Strategic Distribution Channels

LU, Tao | 陳瀅儒 | TOMLIN, Brian | WANG, Yimin

A wide variety of industries have production lines that produce multiple outputs at the same time. In some cases, these outputs serve different purposes, such as chemical processes, oil refining, and so on. Production outputs can also serve the same basic purpose, where quality levels may differ as a result of quantity being more important than quality. Microprocessors that differ in speed or light emitting diodes that differ in luminescence are two such examples.

With vertically-differentiated products (i.e., the microprocessor and light emitting diode examples), production often follows a spectrum of lower quality to higher quality. In this regard, the manufacturer sorts and classifies the output into grades. Pricing, production, and product-line design are the primary strategic decisions for vertical co-product manufacturers. Additionally, manufacturers often use an indirect channel to sell their products. More specifically, they wholesale co-products to self-interested distributors who then sell them to end consumers.

If a firm decides to adopt an indirect channel strategy, then it is vital that it understands the possible ways in which this might influence its product line and channel profits. Researchers Tao Lu, Ying-Ju Chen, Brian Tomlin, and Yimin Wang explain,when selling through an indirect channel, the manufacturer needs to take into account the self-interested distributor’s purchasing and retail-pricing strategies in designing its product line, setting wholesale prices, and choosing a production quantity.” Double marginalization in the indirect channel may ultimately have an impact on the product line design. The question is, will the manufacturer offer more or fewer products, and to what extent will the quality of these products change?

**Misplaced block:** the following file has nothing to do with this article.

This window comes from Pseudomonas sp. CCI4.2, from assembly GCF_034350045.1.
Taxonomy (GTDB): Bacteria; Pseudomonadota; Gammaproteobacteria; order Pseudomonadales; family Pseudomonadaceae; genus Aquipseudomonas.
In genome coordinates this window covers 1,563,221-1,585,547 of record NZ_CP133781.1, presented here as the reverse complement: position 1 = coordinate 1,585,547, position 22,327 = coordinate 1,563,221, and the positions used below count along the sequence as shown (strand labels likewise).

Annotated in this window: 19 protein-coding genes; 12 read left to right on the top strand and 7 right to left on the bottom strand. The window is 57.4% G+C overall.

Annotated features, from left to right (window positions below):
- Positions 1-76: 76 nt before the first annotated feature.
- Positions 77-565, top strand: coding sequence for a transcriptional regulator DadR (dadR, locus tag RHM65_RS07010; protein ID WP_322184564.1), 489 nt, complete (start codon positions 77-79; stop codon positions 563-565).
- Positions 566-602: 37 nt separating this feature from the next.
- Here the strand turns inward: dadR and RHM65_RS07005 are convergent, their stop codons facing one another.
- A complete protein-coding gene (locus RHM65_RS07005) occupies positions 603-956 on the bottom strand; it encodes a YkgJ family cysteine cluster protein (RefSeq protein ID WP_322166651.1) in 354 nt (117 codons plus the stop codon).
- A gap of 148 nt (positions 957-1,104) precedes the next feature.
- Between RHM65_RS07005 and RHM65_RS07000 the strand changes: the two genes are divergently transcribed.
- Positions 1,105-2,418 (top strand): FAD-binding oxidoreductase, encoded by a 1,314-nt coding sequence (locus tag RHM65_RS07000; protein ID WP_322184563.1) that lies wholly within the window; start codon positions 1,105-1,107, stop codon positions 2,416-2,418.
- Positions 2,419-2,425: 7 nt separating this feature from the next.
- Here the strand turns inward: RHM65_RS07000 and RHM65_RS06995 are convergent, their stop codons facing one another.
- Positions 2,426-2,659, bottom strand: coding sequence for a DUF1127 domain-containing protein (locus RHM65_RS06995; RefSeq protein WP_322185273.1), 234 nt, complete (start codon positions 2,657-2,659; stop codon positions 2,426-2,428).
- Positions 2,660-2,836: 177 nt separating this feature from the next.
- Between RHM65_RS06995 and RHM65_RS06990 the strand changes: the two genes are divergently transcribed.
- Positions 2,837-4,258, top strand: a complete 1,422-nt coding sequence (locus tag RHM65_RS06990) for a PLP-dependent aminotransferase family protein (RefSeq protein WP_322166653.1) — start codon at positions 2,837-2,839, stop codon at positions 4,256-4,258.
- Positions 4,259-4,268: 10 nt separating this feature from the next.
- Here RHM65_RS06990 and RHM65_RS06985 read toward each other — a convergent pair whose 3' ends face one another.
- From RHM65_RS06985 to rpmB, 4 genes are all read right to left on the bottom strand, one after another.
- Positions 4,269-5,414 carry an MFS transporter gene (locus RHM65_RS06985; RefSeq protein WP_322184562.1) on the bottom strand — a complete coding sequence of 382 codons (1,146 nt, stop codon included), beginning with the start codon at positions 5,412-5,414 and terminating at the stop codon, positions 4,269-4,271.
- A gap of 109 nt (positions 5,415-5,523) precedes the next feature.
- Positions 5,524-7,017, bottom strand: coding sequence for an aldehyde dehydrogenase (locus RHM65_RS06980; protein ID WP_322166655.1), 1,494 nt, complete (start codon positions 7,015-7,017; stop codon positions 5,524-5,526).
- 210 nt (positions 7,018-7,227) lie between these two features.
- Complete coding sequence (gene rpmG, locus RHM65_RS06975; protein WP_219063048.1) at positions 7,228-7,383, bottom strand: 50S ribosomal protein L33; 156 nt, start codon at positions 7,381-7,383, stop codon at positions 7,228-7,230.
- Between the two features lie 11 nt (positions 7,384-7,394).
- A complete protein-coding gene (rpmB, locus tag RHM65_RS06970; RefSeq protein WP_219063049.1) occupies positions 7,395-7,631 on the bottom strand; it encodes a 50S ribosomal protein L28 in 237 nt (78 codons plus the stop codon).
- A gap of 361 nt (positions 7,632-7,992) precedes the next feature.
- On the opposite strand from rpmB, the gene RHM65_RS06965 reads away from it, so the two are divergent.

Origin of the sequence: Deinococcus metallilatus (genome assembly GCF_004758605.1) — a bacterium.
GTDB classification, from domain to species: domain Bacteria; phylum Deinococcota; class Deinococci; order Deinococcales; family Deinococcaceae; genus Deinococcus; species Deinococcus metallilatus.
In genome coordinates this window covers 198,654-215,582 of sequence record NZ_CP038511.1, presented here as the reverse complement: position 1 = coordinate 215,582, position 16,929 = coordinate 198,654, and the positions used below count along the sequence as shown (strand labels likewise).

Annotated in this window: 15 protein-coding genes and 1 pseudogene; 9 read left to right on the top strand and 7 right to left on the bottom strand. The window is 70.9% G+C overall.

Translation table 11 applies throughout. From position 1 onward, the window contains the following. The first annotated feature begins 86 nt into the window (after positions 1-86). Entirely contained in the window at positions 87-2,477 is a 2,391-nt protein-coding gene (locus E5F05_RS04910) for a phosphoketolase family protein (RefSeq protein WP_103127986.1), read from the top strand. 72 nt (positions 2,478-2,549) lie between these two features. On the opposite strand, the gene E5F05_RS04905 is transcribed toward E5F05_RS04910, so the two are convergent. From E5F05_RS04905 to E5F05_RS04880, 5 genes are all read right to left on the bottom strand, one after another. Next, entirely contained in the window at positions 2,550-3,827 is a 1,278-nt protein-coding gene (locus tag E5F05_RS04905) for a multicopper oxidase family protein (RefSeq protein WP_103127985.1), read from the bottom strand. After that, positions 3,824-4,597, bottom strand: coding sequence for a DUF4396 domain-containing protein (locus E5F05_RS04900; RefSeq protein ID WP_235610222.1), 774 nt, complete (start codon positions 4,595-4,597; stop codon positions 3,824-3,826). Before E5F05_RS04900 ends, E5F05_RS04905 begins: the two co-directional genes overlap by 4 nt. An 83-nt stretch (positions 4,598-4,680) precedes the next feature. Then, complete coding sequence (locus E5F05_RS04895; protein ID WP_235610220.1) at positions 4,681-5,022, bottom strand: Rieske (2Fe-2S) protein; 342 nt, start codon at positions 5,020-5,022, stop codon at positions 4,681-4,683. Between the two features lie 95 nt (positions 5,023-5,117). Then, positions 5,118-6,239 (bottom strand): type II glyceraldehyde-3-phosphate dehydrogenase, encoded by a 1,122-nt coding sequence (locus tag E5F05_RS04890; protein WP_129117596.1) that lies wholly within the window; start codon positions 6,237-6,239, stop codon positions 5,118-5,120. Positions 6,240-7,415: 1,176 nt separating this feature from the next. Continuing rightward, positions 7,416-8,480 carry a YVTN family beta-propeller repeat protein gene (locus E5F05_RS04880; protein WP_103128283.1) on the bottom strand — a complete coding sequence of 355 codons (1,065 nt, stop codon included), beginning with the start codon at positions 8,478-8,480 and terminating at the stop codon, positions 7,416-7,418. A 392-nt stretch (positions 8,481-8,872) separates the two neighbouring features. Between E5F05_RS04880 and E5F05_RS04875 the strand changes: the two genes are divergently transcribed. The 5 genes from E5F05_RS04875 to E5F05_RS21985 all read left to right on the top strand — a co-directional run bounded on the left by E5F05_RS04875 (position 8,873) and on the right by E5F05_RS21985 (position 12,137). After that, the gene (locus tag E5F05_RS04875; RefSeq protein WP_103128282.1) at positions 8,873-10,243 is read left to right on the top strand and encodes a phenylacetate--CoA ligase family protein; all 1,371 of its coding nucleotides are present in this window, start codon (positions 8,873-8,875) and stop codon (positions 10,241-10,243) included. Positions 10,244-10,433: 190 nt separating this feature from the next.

To investigate this matter further, the researchers analysed a manufacturer distribution model in which a co-product manufacturer sells its products via a distributor. This involves the manufacturer having the ability to determine its product line, quantity, and wholesale prices to charge the distributor. Next, the model allows the distributor to choose its purchase quantities and retail prices to charge quality-sensitive customers. Additionally, the researches looked into how production quantity and product line design via an indirect channel compares to the optimal quantity and line decisions of a manufacturer when selling directly to end consumers.

“Two key metrics in product line design are the number of products in the line and the difference in qualities between the highest and lowest quality products. We refer to these two metrics as the size and length of the product line respectively”, the researchers explain.

Within this framework, their findings revealed that when selling co-products directly to a distributor, the manufacturer should decrease the size and length of its product line. In terms of an independent product setting, qualities can be adjusted without affecting the quantities made available. However, this not true for co-products, as these quantities are constrained by the output quality distribution and overall quantity produced. More specifically, the manufacturer would be unable to increase the product line length while maintaining the same quantity for each profitable market segment. Hence, in response to the lower profit margin in the indirect channel, a manufacturer should reduce its initial production quantity and increase the quality of its lowest grade, which would decrease the product line length.

“Additionally, we show that there exists a theoretical contract, combining revenue sharing and reverse slotting fees, that can eliminate the indirect channel distortions in both product line design and output quantities”, they add.


Information Systems, Business Statistics & Operations Management